Boogie Rewind: When Schmulka Bernstein’s Ruled Essex Street

Posted on: December 24th, 2012 at 10:12 am by

Jews eating Chinese food on Christmas is a tradition forged on the Lower East Side of yore. So, on this eve of Christmas, it’s fitting to republish our story about Schmulka Bernstein’s on Essex.

These days, it’s comical commonplace that Jews eat Chinese food on Christmas.  But this marriage of cultures was actually forged long ago in the immigrant society on the Lower East Side.  To many turn-of-the-century Eastern European newcomers, Chinese cuisine was somewhat familiar to their own.  As the Yiddish Book Center points out, both culinary styles favor “chicken broth, lots of garlic and onions, vegetables cooked to a melting softness, and sweet-and-sour flavors reminiscent of those of Ashkenazic cooking.”  Plus, there was a Kosher appeal of sorts.  Since Chinese tend not to use dairy ingredients, there was little threat of mixing milk and meat.

Not until 1959 would there be a specific restaurant that offered Kosher Chinese food, though. At around that time, Solomon Bernstein reportedly left his father’s butcher business on Ludlow Street, where he and his three brothers worked, to start Bernstein-on-Essex. Schmulka Bernstein’s, as it later became known, operated out of 135 Essex Street. Armed with the slogan “where kashrut is king and quality reigns,” the eatery was first established as a Kosher delicatessen.  But in 1959, Bernstein began offering Cantonese-style favorites alongside the more traditional fare. The above photo is an antiquated advertisement spotted in one of the holiday Nostalgia Trains.

[Photo Credit: Comestiblog]

Schmulka Bernstein’s flourished for over three decades before the owners sold the family business in the early 1990s.  The operation continued, but eventually went the way of Ratner’s a few years later.  Today, the original building is not even there anymore.  The new 135 Essex Street is now occupied by recently-opened Sons of Essex which offers an old school delicatessen counter in the front of the space.

So, if you’re eating Chinese and watching a movie this Christmas Eve, be sure to think of the Bernsteins!

Schmulka was also utilized as a set in the so-bad-it’s-good Berry Gordy film The Last Dragon. We can’t find the exact clip, so this will suffice…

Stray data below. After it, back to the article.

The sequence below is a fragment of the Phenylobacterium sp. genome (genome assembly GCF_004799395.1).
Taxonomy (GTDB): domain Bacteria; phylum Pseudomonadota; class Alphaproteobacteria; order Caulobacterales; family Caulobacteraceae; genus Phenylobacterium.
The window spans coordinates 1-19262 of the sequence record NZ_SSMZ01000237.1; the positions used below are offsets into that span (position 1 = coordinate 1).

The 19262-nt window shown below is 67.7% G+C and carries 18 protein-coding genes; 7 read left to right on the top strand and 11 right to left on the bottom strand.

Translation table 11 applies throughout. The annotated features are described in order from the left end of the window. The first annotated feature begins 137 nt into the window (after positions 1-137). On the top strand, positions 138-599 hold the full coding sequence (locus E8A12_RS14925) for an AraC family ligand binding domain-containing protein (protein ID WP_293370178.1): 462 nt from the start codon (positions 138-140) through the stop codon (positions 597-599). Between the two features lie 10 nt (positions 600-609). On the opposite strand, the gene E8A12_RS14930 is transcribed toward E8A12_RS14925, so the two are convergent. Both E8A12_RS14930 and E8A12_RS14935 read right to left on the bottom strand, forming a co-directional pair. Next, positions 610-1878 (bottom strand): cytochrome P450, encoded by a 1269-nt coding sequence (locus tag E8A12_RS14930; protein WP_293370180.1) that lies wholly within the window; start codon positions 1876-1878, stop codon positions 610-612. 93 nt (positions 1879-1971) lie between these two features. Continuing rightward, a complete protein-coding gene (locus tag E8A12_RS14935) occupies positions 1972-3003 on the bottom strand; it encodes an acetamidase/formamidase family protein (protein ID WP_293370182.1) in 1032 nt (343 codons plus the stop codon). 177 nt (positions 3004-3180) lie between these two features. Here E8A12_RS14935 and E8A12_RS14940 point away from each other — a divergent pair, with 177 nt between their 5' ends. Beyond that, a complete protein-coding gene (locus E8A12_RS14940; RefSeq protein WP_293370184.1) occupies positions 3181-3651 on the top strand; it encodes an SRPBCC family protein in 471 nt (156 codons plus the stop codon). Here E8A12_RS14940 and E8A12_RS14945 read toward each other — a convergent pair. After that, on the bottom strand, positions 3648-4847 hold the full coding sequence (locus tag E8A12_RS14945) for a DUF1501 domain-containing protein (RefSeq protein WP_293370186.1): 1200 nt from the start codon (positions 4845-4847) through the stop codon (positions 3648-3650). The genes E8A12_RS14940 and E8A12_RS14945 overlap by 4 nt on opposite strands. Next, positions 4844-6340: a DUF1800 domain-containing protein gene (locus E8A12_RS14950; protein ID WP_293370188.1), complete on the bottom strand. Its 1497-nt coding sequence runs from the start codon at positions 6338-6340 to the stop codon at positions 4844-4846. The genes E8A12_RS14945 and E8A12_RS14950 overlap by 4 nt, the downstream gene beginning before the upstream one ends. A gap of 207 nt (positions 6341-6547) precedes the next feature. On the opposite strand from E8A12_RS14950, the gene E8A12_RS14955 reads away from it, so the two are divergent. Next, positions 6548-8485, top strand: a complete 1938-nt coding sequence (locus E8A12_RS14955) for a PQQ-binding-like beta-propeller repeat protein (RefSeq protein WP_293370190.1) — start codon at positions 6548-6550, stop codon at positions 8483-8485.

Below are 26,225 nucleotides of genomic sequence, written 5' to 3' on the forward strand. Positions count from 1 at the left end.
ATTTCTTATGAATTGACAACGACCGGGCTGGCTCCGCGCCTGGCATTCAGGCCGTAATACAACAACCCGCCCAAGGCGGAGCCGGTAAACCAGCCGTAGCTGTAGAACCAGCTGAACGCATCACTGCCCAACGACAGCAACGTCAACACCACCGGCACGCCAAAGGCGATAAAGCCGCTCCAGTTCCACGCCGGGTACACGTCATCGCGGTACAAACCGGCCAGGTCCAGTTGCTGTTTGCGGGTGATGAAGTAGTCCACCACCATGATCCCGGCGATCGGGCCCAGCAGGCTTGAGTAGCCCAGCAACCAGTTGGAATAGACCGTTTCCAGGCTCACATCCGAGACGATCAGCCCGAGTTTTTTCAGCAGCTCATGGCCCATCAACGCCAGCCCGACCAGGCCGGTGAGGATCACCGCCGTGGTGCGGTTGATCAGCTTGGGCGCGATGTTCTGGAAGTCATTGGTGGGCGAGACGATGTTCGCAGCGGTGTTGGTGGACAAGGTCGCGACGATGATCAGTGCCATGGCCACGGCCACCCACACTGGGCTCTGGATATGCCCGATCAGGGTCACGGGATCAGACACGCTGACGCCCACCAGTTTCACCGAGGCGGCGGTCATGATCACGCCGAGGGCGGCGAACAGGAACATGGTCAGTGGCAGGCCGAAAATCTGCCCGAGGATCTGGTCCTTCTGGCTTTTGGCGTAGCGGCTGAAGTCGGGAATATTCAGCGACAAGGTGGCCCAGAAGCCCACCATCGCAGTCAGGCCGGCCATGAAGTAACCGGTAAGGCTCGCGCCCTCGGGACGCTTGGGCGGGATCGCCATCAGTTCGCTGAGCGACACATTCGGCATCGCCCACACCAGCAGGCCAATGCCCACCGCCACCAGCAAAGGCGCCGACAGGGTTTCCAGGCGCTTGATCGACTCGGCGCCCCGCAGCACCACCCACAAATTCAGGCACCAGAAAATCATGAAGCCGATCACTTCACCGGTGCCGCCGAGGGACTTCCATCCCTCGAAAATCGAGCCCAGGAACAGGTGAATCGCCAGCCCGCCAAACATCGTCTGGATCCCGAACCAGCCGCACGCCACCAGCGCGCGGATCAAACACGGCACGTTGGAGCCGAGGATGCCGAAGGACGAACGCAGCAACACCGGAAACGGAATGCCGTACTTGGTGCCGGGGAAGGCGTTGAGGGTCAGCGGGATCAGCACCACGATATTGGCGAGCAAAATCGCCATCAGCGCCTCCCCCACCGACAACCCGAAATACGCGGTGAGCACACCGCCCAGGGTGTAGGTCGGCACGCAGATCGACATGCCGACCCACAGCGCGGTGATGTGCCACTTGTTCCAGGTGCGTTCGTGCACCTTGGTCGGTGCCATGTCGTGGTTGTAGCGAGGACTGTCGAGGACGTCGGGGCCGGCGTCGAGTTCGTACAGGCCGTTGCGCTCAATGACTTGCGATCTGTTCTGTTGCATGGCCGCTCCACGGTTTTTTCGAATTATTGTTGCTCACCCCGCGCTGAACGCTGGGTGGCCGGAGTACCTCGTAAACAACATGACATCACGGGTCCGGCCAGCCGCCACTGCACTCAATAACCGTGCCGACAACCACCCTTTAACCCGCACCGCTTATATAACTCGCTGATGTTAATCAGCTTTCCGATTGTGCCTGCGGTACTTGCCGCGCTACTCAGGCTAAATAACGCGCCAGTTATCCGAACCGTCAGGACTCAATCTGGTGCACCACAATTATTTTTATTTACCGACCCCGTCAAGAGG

What do you remember of Schmulka?

Recent Stories

clinton-essex-crossing-bike-lanes
It’s Time to End the ‘Cauldron of Honking Horns’ at Clinton and Grand Streets [Guest Post]

The following guest post was written by Matt Marello, a resident of the Seward Park Co-op, who is fed up with the ongoing traffic bottleneck at Grand and Clinton Streets. There once was a quiet, peaceful neighborhood on the Lower East Side, where birds sang, children played, and the elderly could cross the street without being […]

1ludlow-canal_wm
With Pizza-Speakeasy at 1 Ludlow Street Canceled, Popular Village Bistro ‘Mimi’ Signs on

Those grand plans to install a pizzeria and basement speakeasy at the three-pointed 1 Ludlow Street totally tanked. But that’s obvious. Partially built out, this unique address was to become Ludlow Inn and Three Points, with both Numero 28 principals and Shingo Gokan respectively on tap. Word on the street is that there was allegedly some […]

im-pastry-essex-market_wm
‘I.M. Pastry Studio’ Takes Stall Inside Essex Street Market

Brooklyn-based pastry peddlers, I.M. Pastry Studio, just signed a lease inside the Essex Street Market. The stall chosen is near the northernmost entrance to the building, in what was formerly the seating area for Tra La La juicery. Teaser signage now hangs from the security gate. I.M. Pastry Studio is aiming for an opening later […]

congee-bowery-renovation_wm
‘Congee Bowery’ Temporarily Closes for Hot Pot Tune-up

Congee Bowery is currently down, but apparently not out. The twelve-year-old Chinese restaurant closed a couple weeks ago for a total makeover. It’s essentially a transformation in both menu and layout. Once the month-long renovation period is complete at 207 Bowery, the reinvigorated Congee Bowery will focus on hot pot style instead of traditional Chinese […]

soy-closing-1_wm
‘Soy’ is Leaving the Lower East Side After 15 Years

Slurp up while you still can. Popular Japanese eatery, Soy, is leaving the Lower East Side after fifteen years in business. Last day on Suffolk Street is Saturday (April 29). A “Grand Closing” banner is strung above the entrance. Etsuko Kizawa, founding chef and owner of the comfort food spot, is relocating operations upstate to […]